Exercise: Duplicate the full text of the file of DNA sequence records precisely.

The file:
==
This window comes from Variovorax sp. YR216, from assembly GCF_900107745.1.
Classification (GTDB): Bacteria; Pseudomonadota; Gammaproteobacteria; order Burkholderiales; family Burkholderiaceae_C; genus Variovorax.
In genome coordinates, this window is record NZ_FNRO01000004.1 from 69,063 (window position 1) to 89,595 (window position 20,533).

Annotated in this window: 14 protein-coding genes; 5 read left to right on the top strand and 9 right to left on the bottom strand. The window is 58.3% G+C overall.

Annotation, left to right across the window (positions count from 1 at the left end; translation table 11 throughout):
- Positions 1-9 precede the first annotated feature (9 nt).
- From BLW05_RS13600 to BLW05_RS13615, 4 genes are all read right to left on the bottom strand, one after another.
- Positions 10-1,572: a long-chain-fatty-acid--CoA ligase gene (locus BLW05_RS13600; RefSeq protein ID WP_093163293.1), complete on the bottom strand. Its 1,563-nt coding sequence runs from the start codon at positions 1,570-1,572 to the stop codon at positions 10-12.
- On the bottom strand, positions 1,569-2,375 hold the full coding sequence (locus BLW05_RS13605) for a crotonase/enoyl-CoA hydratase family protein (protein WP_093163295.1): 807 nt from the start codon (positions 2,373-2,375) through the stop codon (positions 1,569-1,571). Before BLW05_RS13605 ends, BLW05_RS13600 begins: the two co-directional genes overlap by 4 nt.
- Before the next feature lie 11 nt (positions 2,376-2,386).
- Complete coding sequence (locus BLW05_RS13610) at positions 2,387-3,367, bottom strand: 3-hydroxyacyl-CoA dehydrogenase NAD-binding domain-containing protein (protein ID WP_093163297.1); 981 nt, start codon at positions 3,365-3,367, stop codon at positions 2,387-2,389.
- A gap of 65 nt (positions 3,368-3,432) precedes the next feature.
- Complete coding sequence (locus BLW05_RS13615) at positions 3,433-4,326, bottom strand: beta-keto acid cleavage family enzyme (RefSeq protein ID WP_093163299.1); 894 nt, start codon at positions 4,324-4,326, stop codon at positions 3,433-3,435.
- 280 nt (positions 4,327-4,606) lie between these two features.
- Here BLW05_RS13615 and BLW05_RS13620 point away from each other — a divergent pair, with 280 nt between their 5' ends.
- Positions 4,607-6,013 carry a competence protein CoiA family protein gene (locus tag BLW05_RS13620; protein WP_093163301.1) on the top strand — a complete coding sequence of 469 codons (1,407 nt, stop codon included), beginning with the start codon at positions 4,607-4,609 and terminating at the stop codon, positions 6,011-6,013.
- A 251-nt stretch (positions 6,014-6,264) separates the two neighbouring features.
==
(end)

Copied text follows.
This window comes from Variovorax sp. YR216, from assembly GCF_900107745.1.
Classification (GTDB): Bacteria; Pseudomonadota; Gammaproteobacteria; order Burkholderiales; family Burkholderiaceae_C; genus Variovorax.
In genome coordinates, this window is record NZ_FNRO01000004.1 from 69,063 (window position 1) to 89,595 (window position 20,533).

Annotated in this window: 14 protein-coding genes; 5 read left to right on the top strand and 9 right to left on the bottom strand. The window is 58.3% G+C overall.

Annotation, left to right across the window (positions count from 1 at the left end; translation table 11 throughout):
- Positions 1-9 precede the first annotated feature (9 nt).
- From BLW05_RS13600 to BLW05_RS13615, 4 genes are all read right to left on the bottom strand, one after another.
- Positions 10-1,572: a long-chain-fatty-acid--CoA ligase gene (locus BLW05_RS13600; RefSeq protein ID WP_093163293.1), complete on the bottom strand. Its 1,563-nt coding sequence runs from the start codon at positions 1,570-1,572 to the stop codon at positions 10-12.
- On the bottom strand, positions 1,569-2,375 hold the full coding sequence (locus BLW05_RS13605) for a crotonase/enoyl-CoA hydratase family protein (protein WP_093163295.1): 807 nt from the start codon (positions 2,373-2,375) through the stop codon (positions 1,569-1,571). Before BLW05_RS13605 ends, BLW05_RS13600 begins: the two co-directional genes overlap by 4 nt.
- Before the next feature lie 11 nt (positions 2,376-2,386).
- Complete coding sequence (locus BLW05_RS13610) at positions 2,387-3,367, bottom strand: 3-hydroxyacyl-CoA dehydrogenase NAD-binding domain-containing protein (protein ID WP_093163297.1); 981 nt, start codon at positions 3,365-3,367, stop codon at positions 2,387-2,389.
- A gap of 65 nt (positions 3,368-3,432) precedes the next feature.
- Complete coding sequence (locus BLW05_RS13615) at positions 3,433-4,326, bottom strand: beta-keto acid cleavage family enzyme (RefSeq protein ID WP_093163299.1); 894 nt, start codon at positions 4,324-4,326, stop codon at positions 3,433-3,435.
- 280 nt (positions 4,327-4,606) lie between these two features.
- Here BLW05_RS13615 and BLW05_RS13620 point away from each other — a divergent pair, with 280 nt between their 5' ends.
- Positions 4,607-6,013 carry a competence protein CoiA family protein gene (locus tag BLW05_RS13620; protein WP_093163301.1) on the top strand — a complete coding sequence of 469 codons (1,407 nt, stop codon included), beginning with the start codon at positions 4,607-4,609 and terminating at the stop codon, positions 6,011-6,013.
- A 251-nt stretch (positions 6,014-6,264) separates the two neighbouring features.